Murder as a Fine Art

Murder as a Fine Art

by David Morrell

Ricki Brodie (03/31/14): While this is a crime fiction set in 1854, it reflects historical events that occurred 43 years earlier. In 1811, there were two serial killing sprees that were written about in detail by author Thomas De Quincey in his essays On Murder Considered as one of the Fine Arts. De Quincey, a proliferate writer authored the book Confessions of an English Opium-Eater in which de Quincy he describes his descent into his addiction to laudanum.

Morrell took the sensational killings of 1811 and used them as the basis for his novel. There is a new heinous group murder in 1843, that is staged to replicate the 1811 murder, down to the weapons, positioning, etc. These murders cause riots as they had before. Enter London Detective Inspector Ryan and an eager constable to solve the murder. They meet up with de Quincey who has been duped into coming to London from Scotland to witness and possibly be framed for the murders. He and his daughter Emily and a cast of beggars and prostitutes work to stop the real killer.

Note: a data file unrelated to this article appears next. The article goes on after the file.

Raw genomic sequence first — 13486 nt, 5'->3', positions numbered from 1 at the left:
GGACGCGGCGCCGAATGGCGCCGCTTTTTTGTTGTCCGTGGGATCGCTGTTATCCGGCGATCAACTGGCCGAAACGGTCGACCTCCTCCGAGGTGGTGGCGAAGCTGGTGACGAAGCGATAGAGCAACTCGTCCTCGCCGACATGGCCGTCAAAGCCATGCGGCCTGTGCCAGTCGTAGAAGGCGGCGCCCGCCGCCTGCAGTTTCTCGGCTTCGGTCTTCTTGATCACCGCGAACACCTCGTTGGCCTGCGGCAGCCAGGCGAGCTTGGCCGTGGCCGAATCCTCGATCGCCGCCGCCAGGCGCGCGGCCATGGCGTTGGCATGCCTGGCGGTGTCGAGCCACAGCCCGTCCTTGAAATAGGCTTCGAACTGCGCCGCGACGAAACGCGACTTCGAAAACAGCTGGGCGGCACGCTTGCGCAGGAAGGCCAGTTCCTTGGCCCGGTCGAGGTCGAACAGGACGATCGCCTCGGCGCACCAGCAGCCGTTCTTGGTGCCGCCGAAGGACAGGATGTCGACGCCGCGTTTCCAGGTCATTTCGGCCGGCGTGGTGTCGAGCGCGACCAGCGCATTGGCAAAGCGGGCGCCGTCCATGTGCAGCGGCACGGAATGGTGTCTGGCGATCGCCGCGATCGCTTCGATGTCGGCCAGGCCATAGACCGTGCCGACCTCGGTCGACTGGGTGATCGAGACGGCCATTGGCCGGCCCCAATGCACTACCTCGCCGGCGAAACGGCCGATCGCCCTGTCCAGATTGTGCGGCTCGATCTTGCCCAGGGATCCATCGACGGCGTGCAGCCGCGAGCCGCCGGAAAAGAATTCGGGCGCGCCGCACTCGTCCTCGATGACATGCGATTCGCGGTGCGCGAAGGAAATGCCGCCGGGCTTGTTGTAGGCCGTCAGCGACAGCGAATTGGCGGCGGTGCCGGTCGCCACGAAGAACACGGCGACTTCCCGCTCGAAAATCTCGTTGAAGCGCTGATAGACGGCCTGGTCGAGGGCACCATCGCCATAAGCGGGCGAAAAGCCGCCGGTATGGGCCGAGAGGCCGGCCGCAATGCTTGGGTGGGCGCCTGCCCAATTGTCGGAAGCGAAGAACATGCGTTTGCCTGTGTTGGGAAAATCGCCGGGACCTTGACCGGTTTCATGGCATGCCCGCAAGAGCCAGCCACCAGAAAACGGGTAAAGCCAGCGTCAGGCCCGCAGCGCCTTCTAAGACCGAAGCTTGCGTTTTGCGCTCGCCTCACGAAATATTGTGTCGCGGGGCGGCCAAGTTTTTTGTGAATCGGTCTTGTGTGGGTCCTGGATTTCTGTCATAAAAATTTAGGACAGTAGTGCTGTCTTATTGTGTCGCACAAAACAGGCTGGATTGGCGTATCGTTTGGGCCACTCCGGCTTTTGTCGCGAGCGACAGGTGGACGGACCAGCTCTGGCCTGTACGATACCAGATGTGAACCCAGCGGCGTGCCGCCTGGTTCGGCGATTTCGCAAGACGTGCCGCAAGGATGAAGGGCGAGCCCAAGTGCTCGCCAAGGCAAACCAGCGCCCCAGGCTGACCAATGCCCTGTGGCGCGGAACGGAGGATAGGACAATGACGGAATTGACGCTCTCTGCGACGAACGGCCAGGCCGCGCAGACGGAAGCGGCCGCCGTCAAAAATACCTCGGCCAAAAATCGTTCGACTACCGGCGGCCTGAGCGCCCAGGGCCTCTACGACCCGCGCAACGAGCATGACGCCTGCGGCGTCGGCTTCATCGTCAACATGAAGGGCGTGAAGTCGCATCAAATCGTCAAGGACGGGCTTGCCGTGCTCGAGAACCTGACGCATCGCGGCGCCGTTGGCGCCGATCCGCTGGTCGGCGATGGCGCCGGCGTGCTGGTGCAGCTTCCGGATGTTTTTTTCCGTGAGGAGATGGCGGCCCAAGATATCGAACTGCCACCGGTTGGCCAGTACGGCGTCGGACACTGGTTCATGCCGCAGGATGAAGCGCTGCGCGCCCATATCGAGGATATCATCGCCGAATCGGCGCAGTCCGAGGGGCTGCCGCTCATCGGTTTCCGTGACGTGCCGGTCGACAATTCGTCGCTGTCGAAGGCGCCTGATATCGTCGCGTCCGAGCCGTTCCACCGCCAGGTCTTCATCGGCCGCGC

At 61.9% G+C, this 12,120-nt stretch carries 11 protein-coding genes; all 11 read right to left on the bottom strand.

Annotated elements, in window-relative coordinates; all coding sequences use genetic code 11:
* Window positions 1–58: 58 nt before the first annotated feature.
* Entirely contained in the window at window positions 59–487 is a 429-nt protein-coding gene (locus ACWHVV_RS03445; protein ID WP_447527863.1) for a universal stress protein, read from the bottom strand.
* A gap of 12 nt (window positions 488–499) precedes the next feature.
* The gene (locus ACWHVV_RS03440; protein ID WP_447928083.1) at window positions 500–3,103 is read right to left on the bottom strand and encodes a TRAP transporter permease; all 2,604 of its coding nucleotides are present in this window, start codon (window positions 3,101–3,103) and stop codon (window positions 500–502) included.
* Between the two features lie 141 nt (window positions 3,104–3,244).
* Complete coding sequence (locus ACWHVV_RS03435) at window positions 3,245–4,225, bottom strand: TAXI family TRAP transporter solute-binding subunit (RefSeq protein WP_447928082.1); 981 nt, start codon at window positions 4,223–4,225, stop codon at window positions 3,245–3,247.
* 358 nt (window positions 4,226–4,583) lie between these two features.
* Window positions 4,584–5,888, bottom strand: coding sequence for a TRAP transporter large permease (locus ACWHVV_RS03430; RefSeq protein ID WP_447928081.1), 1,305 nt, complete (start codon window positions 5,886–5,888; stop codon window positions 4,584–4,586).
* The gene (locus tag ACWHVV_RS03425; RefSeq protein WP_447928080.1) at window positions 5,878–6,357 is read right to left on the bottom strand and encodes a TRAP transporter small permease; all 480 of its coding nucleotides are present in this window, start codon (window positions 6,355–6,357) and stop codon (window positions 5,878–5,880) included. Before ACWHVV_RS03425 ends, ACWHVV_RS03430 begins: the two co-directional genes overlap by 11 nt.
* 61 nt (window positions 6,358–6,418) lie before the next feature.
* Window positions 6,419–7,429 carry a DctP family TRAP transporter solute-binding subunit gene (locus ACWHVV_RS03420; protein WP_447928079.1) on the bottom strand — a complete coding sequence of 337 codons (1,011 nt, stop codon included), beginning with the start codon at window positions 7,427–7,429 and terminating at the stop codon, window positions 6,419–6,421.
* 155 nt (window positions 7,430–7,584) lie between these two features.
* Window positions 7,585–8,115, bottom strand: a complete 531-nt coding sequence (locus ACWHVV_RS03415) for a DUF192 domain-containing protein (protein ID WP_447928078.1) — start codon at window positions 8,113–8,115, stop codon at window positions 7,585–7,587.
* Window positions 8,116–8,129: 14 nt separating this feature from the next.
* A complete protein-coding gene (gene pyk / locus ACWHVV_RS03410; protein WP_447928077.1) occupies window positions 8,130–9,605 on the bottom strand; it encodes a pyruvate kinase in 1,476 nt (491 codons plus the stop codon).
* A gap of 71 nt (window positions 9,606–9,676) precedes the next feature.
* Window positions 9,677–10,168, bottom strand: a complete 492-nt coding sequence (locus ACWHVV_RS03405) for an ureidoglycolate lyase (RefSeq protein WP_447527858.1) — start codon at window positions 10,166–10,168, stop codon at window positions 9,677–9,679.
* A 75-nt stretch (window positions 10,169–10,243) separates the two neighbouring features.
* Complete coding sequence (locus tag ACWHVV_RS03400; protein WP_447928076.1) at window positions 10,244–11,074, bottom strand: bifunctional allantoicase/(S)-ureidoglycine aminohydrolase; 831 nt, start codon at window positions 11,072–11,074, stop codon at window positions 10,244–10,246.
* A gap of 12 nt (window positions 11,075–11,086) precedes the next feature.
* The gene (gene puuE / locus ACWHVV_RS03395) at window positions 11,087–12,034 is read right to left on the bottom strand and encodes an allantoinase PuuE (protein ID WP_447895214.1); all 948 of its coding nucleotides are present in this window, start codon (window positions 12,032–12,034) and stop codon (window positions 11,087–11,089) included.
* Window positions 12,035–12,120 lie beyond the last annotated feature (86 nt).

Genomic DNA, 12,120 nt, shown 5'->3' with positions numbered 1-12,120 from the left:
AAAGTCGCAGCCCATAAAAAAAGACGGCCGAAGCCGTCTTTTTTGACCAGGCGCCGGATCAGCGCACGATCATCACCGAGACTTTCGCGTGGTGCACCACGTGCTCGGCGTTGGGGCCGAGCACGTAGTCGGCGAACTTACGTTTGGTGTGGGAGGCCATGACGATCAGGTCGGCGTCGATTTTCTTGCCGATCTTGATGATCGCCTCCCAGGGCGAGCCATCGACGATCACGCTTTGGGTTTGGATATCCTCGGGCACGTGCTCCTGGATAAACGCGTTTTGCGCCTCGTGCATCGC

The book takes you into the highest strata of government, the British India Tea Company and the opium trade in China and India. It moves at a fast clip and keeps you involved. I really enjoyed learning about de Quincey who talked about subconscious long before Freud, his sarcasm and his take on life. 4
Rating: ****

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